Audi Innovation Research Beijing

 

Audi Innovation Research (AIR) provides an insight into the fascinating country of China. In Beijing, the team lives with the city’s hectic tempo, which is much faster than in Europe. AIR Beijing analyzes trends, observes the growing high-tech scene and cooperates closely with a network of innovative lateral thinkers. Mission: decoding the lifestyle of the future.

_Hi. We are AIR Beijing.

A Chinese proverb says, “The future casts its shadow before us.” This sentence is the essence of the work in Beijing: AIR is seeking the key factors that contain the code for our future. With a mixture of market research, market intelligence and trend research, the team is diving deep into the Chinese market.

Wang: “My name is Wang Zhou, I am 21 years old. I spend about 14 hours online each day, usually playing role games in which I can create my own character. At my university, we actually have our own team; I can play really professionally there.”  
 
Scott: “What fascinates you so much about a virtual world that you prefer it to reality?”
 
Wang: “I know that this world isn’t real. But it’s so much more exciting than my everyday life. And besides that, I can be my real self online. I am accepted and have my group of friends.”

 

Scott is a trend researcher at the Audi Innovation Research office in Beijing. He is satisfied: The interview with Wang has gone well. He has learnt something new, this time about the way of life of young Chinese people born after 1990: a world that is so different from that of the elder generation.

Scott Zhao, senior trend analyst

“I have been responsible for all trend and innovation topics at AIR in Beijing since 2013. Through my work, I am getting to know my own country in a totally different way; it’s as if I were looking at my roots under the microscope. And I am also finding out a lot about a future we all share.”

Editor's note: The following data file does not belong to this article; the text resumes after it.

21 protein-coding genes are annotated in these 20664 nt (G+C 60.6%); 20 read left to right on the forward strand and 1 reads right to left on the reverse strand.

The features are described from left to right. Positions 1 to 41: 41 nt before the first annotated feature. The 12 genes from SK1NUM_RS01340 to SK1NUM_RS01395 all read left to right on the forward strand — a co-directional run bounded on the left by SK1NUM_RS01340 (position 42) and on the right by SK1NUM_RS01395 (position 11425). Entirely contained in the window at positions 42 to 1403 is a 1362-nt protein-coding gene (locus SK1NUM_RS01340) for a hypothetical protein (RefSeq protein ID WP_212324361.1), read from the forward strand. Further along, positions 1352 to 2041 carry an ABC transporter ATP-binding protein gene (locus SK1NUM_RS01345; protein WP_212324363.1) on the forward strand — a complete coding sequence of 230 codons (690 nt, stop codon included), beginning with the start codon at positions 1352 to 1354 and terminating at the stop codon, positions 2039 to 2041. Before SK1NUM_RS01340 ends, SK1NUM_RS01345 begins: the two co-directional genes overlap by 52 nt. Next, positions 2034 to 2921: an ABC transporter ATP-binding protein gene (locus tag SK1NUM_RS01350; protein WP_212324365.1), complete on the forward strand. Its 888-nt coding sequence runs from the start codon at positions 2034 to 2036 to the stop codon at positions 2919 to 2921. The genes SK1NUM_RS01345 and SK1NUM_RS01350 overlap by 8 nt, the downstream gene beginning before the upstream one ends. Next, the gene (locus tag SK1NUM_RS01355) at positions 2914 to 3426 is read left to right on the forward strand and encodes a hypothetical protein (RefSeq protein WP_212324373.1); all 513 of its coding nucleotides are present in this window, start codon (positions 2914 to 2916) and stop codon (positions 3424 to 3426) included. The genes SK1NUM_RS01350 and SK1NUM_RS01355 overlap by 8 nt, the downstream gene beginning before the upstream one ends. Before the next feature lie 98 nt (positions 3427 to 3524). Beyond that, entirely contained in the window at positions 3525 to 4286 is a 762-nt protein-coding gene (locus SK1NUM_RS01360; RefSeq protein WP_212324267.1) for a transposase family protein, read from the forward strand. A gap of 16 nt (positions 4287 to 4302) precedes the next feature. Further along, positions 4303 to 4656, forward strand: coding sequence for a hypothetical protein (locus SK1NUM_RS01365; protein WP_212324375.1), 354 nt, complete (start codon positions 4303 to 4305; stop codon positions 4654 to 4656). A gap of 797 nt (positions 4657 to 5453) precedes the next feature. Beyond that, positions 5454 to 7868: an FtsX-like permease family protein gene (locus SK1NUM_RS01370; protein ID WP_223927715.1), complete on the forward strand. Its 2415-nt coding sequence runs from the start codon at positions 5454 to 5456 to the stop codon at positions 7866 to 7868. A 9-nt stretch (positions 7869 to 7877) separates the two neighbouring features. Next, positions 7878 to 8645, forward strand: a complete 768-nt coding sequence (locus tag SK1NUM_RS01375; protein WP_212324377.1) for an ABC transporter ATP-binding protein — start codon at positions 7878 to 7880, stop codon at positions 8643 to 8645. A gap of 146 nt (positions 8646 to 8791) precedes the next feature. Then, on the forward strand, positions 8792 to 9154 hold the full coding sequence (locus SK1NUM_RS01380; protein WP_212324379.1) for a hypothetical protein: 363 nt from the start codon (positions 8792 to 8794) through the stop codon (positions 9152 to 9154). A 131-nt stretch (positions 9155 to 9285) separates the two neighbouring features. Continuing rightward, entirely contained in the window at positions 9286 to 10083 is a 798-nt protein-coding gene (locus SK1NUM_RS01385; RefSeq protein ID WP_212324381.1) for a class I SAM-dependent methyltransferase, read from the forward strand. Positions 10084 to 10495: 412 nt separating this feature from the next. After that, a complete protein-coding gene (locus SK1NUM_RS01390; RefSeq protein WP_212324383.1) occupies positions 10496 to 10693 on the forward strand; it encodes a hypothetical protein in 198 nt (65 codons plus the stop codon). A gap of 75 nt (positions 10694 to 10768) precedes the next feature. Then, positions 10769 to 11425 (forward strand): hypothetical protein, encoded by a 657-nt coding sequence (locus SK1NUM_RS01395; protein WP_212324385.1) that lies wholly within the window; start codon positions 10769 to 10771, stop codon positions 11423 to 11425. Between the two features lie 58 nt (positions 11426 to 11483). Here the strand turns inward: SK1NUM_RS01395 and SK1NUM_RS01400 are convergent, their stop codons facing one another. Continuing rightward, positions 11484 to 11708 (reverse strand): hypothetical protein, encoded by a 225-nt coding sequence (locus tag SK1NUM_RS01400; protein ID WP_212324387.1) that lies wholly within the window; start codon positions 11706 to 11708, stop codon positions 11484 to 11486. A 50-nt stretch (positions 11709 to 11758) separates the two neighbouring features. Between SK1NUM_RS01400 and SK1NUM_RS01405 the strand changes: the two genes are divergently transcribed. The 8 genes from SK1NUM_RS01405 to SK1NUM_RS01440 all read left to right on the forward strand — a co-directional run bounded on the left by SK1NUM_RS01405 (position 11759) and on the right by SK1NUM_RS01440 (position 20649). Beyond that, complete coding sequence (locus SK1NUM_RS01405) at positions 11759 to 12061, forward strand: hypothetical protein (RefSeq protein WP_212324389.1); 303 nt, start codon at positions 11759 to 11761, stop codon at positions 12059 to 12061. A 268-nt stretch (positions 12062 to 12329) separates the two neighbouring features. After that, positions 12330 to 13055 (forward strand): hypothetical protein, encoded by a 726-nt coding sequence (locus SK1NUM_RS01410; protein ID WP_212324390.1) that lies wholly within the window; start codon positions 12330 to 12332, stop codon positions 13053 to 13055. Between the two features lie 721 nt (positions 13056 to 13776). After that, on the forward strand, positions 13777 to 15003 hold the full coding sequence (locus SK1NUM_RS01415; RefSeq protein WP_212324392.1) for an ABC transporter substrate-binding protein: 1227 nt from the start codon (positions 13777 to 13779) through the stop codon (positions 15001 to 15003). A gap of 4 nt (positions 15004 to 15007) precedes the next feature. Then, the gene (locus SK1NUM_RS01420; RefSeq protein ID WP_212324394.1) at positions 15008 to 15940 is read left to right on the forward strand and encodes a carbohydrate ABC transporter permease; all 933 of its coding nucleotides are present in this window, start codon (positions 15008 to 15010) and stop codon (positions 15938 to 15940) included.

Dr. Zijian Pu, senior research analyst  

I was born in China, but moved to Germany at the age of four. After studying economics and mechanical engineering, I gained a doctorate in collaboration with Audi. Joining the Four Rings in 2014 then brought me back to Beijing: to do market research at Audi Innovation Research.

“In China, young people are experiencing the ‘new China’ with its rapid economic growth, prosperity and the will to be pioneers. They are open, have a Western orientation and are self-confident,” explains Zijian, a senior research analyst at AIR.

 

As she is Chinese herself, she has a good feeling for the changes occurring in her home country. And the time she spent in Germany helps her to assess the potential of new trends with relevance also beyond China, for the international market. Projects that are entirely devoted to Chinese culture are not unusual for AIR employees. In Beijing, everything is about the customers of tomorrow. The country has been in the spotlight since Audi discovered the Chinese market in 1988. As it is now Audi’s biggest single market, it receives special attention.

 

“China is a country of extremes: incredible fast, especially with new technologies. On the other hand, things can also move very slowly, in matters of bureaucracy for example. Life in Beijing takes place between these two worlds – that’s challenging, but also very exciting,” says Dr. Christian Balzer, Head of the AIR office. In early 2017, he left the Audi headquarters to dive into the world of Audi Innovation Research in China. As a graduate in psychology and business management, he adds another facet to Audi Innovation Research: “There is a broad range of expertise in our team. We have engineers, trend and market researchers, and data specialists. So we bring specialists together from many different areas. Another factor is that our team has a lot of Chinese members. While I contribute the German perspective, I can rely on my colleagues’ pronounced sensibility for the Chinese market. This heterogeneity makes us strong.”